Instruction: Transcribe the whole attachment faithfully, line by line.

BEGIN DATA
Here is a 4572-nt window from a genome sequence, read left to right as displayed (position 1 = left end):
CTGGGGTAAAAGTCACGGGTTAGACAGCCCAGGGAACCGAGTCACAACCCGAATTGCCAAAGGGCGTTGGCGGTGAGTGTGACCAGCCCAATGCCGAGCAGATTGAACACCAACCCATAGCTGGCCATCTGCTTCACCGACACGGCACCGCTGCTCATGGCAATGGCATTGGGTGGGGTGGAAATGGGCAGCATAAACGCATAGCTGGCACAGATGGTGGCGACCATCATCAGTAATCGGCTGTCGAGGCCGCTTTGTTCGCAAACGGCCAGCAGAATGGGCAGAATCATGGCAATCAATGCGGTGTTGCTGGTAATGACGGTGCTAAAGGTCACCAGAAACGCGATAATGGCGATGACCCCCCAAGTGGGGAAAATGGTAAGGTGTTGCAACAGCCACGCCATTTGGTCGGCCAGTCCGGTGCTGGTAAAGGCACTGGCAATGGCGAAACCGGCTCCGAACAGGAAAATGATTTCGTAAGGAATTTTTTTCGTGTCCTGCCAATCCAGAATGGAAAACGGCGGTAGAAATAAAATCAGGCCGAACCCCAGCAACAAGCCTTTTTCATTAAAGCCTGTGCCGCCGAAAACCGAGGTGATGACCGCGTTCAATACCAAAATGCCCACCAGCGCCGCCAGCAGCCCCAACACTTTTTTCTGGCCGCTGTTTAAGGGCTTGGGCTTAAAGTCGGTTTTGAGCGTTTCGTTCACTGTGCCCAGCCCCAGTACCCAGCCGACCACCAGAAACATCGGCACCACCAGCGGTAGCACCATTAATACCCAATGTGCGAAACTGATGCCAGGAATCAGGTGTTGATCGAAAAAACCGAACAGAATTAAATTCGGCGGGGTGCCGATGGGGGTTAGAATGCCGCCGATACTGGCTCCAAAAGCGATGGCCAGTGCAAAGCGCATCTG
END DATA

Here is a 4572-nt window from a genome sequence, read left to right as displayed (position 1 = left end):
CTGGGGTAAAAGTCACGGGTTAGACAGCCCAGGGAACCGAGTCACAACCCGAATTGCCAAAGGGCGTTGGCGGTGAGTGTGACCAGCCCAATGCCGAGCAGATTGAACACCAACCCATAGCTGGCCATCTGCTTCACCGACACGGCACCGCTGCTCATGGCAATGGCATTGGGTGGGGTGGAAATGGGCAGCATAAACGCATAGCTGGCACAGATGGTGGCGACCATCATCAGTAATCGGCTGTCGAGGCCGCTTTGTTCGCAAACGGCCAGCAGAATGGGCAGAATCATGGCAATCAATGCGGTGTTGCTGGTAATGACGGTGCTAAAGGTCACCAGAAACGCGATAATGGCGATGACCCCCCAAGTGGGGAAAATGGTAAGGTGTTGCAACAGCCACGCCATTTGGTCGGCCAGTCCGGTGCTGGTAAAGGCACTGGCAATGGCGAAACCGGCTCCGAACAGGAAAATGATTTCGTAAGGAATTTTTTTCGTGTCCTGCCAATCCAGAATGGAAAACGGCGGTAGAAATAAAATCAGGCCGAACCCCAGCAACAAGCCTTTTTCATTAAAGCCTGTGCCGCCGAAAACCGAGGTGATGACCGCGTTCAATACCAAAATGCCCACCAGCGCCGCCAGCAGCCCCAACACTTTTTTCTGGCCGCTGTTTAAGGGCTTGGGCTTAAAGTCGGTTTTGAGCGTTTCGTTCACTGTGCCCAGCCCCAGTACCCAGCCGACCACCAGAAACATCGGCACCACCAGCGGTAGCACCATTAATACCCAATGTGCGAAACTGATGCCAGGAATCAGGTGTTGATCGAAAAAACCGAACAGAATTAAATTCGGCGGGGTGCCGATGGGGGTTAGAATGCCGCCGATACTGGCTCCAAAAGCGATGGCCAGTGCAAAGCGCATCTG